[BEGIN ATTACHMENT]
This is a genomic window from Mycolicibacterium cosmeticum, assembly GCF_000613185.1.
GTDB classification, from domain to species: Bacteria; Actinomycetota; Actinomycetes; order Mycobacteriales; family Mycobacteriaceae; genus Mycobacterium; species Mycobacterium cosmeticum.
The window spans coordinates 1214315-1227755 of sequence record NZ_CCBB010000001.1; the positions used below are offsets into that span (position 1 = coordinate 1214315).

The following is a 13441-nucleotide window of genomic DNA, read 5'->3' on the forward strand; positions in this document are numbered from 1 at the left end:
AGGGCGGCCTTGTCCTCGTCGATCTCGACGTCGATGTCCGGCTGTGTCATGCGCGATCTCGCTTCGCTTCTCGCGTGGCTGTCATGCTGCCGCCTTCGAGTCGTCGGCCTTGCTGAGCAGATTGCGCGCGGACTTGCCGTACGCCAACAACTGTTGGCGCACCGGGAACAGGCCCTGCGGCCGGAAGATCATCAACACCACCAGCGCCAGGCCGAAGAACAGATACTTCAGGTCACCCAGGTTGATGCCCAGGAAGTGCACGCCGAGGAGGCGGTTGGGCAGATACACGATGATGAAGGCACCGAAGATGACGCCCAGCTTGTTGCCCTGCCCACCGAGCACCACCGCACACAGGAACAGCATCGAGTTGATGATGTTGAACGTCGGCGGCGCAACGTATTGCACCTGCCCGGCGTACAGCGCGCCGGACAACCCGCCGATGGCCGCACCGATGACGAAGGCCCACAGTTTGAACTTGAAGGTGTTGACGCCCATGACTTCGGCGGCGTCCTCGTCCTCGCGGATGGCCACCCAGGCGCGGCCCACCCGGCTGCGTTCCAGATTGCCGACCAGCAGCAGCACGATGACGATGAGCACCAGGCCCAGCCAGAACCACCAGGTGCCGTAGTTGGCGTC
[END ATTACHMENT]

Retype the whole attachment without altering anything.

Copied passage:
This is a genomic window from Mycolicibacterium cosmeticum, assembly GCF_000613185.1.
GTDB classification, from domain to species: Bacteria; Actinomycetota; Actinomycetes; order Mycobacteriales; family Mycobacteriaceae; genus Mycobacterium; species Mycobacterium cosmeticum.
The window spans coordinates 1214315-1227755 of sequence record NZ_CCBB010000001.1; the positions used below are offsets into that span (position 1 = coordinate 1214315).

The following is a 13441-nucleotide window of genomic DNA, read 5'->3' on the forward strand; positions in this document are numbered from 1 at the left end:
AGGGCGGCCTTGTCCTCGTCGATCTCGACGTCGATGTCCGGCTGTGTCATGCGCGATCTCGCTTCGCTTCTCGCGTGGCTGTCATGCTGCCGCCTTCGAGTCGTCGGCCTTGCTGAGCAGATTGCGCGCGGACTTGCCGTACGCCAACAACTGTTGGCGCACCGGGAACAGGCCCTGCGGCCGGAAGATCATCAACACCACCAGCGCCAGGCCGAAGAACAGATACTTCAGGTCACCCAGGTTGATGCCCAGGAAGTGCACGCCGAGGAGGCGGTTGGGCAGATACACGATGATGAAGGCACCGAAGATGACGCCCAGCTTGTTGCCCTGCCCACCGAGCACCACCGCACACAGGAACAGCATCGAGTTGATGATGTTGAACGTCGGCGGCGCAACGTATTGCACCTGCCCGGCGTACAGCGCGCCGGACAACCCGCCGATGGCCGCACCGATGACGAAGGCCCACAGTTTGAACTTGAAGGTGTTGACGCCCATGACTTCGGCGGCGTCCTCGTCCTCGCGGATGGCCACCCAGGCGCGGCCCACCCGGCTGCGTTCCAGATTGCCGACCAGCAGCAGCACGATGACGATGAGCACCAGGCCCAGCCAGAACCACCAGGTGCCGTAGTTGGCGTC